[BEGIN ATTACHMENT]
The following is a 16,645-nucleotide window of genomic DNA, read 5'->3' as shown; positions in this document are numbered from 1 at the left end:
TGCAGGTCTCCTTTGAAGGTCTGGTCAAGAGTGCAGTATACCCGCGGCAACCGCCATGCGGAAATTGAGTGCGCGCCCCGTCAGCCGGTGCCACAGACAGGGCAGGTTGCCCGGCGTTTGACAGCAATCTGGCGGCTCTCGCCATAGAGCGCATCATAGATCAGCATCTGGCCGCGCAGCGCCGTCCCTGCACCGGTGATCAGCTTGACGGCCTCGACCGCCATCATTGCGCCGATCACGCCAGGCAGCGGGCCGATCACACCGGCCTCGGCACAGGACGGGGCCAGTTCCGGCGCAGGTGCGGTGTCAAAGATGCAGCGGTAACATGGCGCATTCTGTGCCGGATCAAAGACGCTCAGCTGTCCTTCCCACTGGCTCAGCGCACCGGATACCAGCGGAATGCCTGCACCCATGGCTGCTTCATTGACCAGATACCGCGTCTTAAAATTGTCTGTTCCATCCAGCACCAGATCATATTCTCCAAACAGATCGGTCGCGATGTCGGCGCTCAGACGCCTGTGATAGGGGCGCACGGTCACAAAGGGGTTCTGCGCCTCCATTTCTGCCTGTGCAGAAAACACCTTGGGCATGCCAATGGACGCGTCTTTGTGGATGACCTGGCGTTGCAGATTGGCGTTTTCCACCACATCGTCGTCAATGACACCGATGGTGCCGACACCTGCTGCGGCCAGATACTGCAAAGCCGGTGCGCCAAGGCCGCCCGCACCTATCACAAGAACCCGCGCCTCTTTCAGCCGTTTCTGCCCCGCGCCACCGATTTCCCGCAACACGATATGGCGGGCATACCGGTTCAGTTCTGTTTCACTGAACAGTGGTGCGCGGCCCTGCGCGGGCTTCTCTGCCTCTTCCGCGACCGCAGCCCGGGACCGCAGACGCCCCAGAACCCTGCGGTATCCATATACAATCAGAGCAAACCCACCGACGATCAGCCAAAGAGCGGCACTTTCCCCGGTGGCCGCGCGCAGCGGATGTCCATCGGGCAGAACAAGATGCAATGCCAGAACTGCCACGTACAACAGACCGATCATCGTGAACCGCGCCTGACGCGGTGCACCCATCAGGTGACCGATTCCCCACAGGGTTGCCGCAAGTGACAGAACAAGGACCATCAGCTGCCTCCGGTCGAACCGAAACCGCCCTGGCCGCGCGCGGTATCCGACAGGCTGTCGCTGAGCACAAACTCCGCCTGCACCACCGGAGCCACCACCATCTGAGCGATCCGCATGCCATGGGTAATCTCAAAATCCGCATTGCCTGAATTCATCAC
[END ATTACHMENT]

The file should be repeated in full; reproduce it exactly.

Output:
The following is a 16,645-nucleotide window of genomic DNA, read 5'->3' as shown; positions in this document are numbered from 1 at the left end:
TGCAGGTCTCCTTTGAAGGTCTGGTCAAGAGTGCAGTATACCCGCGGCAACCGCCATGCGGAAATTGAGTGCGCGCCCCGTCAGCCGGTGCCACAGACAGGGCAGGTTGCCCGGCGTTTGACAGCAATCTGGCGGCTCTCGCCATAGAGCGCATCATAGATCAGCATCTGGCCGCGCAGCGCCGTCCCTGCACCGGTGATCAGCTTGACGGCCTCGACCGCCATCATTGCGCCGATCACGCCAGGCAGCGGGCCGATCACACCGGCCTCGGCACAGGACGGGGCCAGTTCCGGCGCAGGTGCGGTGTCAAAGATGCAGCGGTAACATGGCGCATTCTGTGCCGGATCAAAGACGCTCAGCTGTCCTTCCCACTGGCTCAGCGCACCGGATACCAGCGGAATGCCTGCACCCATGGCTGCTTCATTGACCAGATACCGCGTCTTAAAATTGTCTGTTCCATCCAGCACCAGATCATATTCTCCAAACAGATCGGTCGCGATGTCGGCGCTCAGACGCCTGTGATAGGGGCGCACGGTCACAAAGGGGTTCTGCGCCTCCATTTCTGCCTGTGCAGAAAACACCTTGGGCATGCCAATGGACGCGTCTTTGTGGATGACCTGGCGTTGCAGATTGGCGTTTTCCACCACATCGTCGTCAATGACACCGATGGTGCCGACACCTGCTGCGGCCAGATACTGCAAAGCCGGTGCGCCAAGGCCGCCCGCACCTATCACAAGAACCCGCGCCTCTTTCAGCCGTTTCTGCCCCGCGCCACCGATTTCCCGCAACACGATATGGCGGGCATACCGGTTCAGTTCTGTTTCACTGAACAGTGGTGCGCGGCCCTGCGCGGGCTTCTCTGCCTCTTCCGCGACCGCAGCCCGGGACCGCAGACGCCCCAGAACCCTGCGGTATCCATATACAATCAGAGCAAACCCACCGACGATCAGCCAAAGAGCGGCACTTTCCCCGGTGGCCGCGCGCAGCGGATGTCCATCGGGCAGAACAAGATGCAATGCCAGAACTGCCACGTACAACAGACCGATCATCGTGAACCGCGCCTGACGCGGTGCACCCATCAGGTGACCGATTCCCCACAGGGTTGCCGCAAGTGACAGAACAAGGACCATCAGCTGCCTCCGGTCGAACCGAAACCGCCCTGGCCGCGCGCGGTATCCGACAGGCTGTCGCTGAGCACAAACTCCGCCTGCACCACCGGAGCCACCACCATCTGAGCGATCCGCATGCCATGGGTAATCTCAAAATCCGCATTGCCTGAATTCATCAC